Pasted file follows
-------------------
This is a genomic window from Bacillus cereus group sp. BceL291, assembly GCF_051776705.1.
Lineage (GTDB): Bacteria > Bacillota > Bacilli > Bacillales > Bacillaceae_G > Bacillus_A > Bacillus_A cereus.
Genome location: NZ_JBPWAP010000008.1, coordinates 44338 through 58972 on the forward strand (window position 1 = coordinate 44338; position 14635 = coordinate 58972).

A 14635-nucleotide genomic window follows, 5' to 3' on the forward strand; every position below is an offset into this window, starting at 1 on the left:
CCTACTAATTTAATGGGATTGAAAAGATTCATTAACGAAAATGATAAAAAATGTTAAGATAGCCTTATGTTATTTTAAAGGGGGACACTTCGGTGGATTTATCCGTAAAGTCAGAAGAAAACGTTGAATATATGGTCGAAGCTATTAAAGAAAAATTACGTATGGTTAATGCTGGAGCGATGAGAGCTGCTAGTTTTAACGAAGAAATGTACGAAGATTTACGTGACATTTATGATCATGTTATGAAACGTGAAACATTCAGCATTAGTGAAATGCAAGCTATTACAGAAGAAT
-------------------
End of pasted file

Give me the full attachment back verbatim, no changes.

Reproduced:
This is a genomic window from Bacillus cereus group sp. BceL291, assembly GCF_051776705.1.
Lineage (GTDB): Bacteria > Bacillota > Bacilli > Bacillales > Bacillaceae_G > Bacillus_A > Bacillus_A cereus.
Genome location: NZ_JBPWAP010000008.1, coordinates 44338 through 58972 on the forward strand (window position 1 = coordinate 44338; position 14635 = coordinate 58972).

A 14635-nucleotide genomic window follows, 5' to 3' on the forward strand; every position below is an offset into this window, starting at 1 on the left:
CCTACTAATTTAATGGGATTGAAAAGATTCATTAACGAAAATGATAAAAAATGTTAAGATAGCCTTATGTTATTTTAAAGGGGGACACTTCGGTGGATTTATCCGTAAAGTCAGAAGAAAACGTTGAATATATGGTCGAAGCTATTAAAGAAAAATTACGTATGGTTAATGCTGGAGCGATGAGAGCTGCTAGTTTTAACGAAGAAATGTACGAAGATTTACGTGACATTTATGATCATGTTATGAAACGTGAAACATTCAGCATTAGTGAAATGCAAGCTATTACAGAAGAAT